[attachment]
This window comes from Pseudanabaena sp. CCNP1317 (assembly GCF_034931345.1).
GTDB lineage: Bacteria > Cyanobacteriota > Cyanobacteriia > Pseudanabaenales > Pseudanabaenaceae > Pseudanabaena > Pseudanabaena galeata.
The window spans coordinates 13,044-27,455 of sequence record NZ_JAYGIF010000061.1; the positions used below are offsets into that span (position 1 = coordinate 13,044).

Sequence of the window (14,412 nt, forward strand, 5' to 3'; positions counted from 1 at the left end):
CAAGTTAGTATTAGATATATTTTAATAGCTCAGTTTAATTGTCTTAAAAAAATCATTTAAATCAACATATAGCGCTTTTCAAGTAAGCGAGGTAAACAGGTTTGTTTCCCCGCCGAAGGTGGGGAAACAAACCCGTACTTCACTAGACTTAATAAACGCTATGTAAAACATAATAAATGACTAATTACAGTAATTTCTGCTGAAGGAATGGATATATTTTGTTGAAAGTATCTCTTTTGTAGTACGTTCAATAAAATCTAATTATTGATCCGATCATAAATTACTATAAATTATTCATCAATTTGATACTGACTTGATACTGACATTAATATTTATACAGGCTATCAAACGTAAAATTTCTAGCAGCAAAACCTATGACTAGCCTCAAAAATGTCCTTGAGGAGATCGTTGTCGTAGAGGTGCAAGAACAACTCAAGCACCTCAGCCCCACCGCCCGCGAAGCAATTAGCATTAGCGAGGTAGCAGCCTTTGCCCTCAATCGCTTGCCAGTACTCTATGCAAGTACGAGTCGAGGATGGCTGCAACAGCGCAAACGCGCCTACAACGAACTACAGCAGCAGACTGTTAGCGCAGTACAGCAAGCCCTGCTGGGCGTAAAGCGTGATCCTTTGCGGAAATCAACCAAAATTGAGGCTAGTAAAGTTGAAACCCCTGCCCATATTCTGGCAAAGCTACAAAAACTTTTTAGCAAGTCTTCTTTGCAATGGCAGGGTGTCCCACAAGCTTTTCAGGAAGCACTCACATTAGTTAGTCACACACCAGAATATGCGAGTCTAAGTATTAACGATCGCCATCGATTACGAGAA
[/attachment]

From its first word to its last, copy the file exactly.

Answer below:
This window comes from Pseudanabaena sp. CCNP1317 (assembly GCF_034931345.1).
GTDB lineage: Bacteria > Cyanobacteriota > Cyanobacteriia > Pseudanabaenales > Pseudanabaenaceae > Pseudanabaena > Pseudanabaena galeata.
The window spans coordinates 13,044-27,455 of sequence record NZ_JAYGIF010000061.1; the positions used below are offsets into that span (position 1 = coordinate 13,044).

Sequence of the window (14,412 nt, forward strand, 5' to 3'; positions counted from 1 at the left end):
CAAGTTAGTATTAGATATATTTTAATAGCTCAGTTTAATTGTCTTAAAAAAATCATTTAAATCAACATATAGCGCTTTTCAAGTAAGCGAGGTAAACAGGTTTGTTTCCCCGCCGAAGGTGGGGAAACAAACCCGTACTTCACTAGACTTAATAAACGCTATGTAAAACATAATAAATGACTAATTACAGTAATTTCTGCTGAAGGAATGGATATATTTTGTTGAAAGTATCTCTTTTGTAGTACGTTCAATAAAATCTAATTATTGATCCGATCATAAATTACTATAAATTATTCATCAATTTGATACTGACTTGATACTGACATTAATATTTATACAGGCTATCAAACGTAAAATTTCTAGCAGCAAAACCTATGACTAGCCTCAAAAATGTCCTTGAGGAGATCGTTGTCGTAGAGGTGCAAGAACAACTCAAGCACCTCAGCCCCACCGCCCGCGAAGCAATTAGCATTAGCGAGGTAGCAGCCTTTGCCCTCAATCGCTTGCCAGTACTCTATGCAAGTACGAGTCGAGGATGGCTGCAACAGCGCAAACGCGCCTACAACGAACTACAGCAGCAGACTGTTAGCGCAGTACAGCAAGCCCTGCTGGGCGTAAAGCGTGATCCTTTGCGGAAATCAACCAAAATTGAGGCTAGTAAAGTTGAAACCCCTGCCCATATTCTGGCAAAGCTACAAAAACTTTTTAGCAAGTCTTCTTTGCAATGGCAGGGTGTCCCACAAGCTTTTCAGGAAGCACTCACATTAGTTAGTCACACACCAGAATATGCGAGTCTAAGTATTAACGATCGCCATCGATTACGAGAA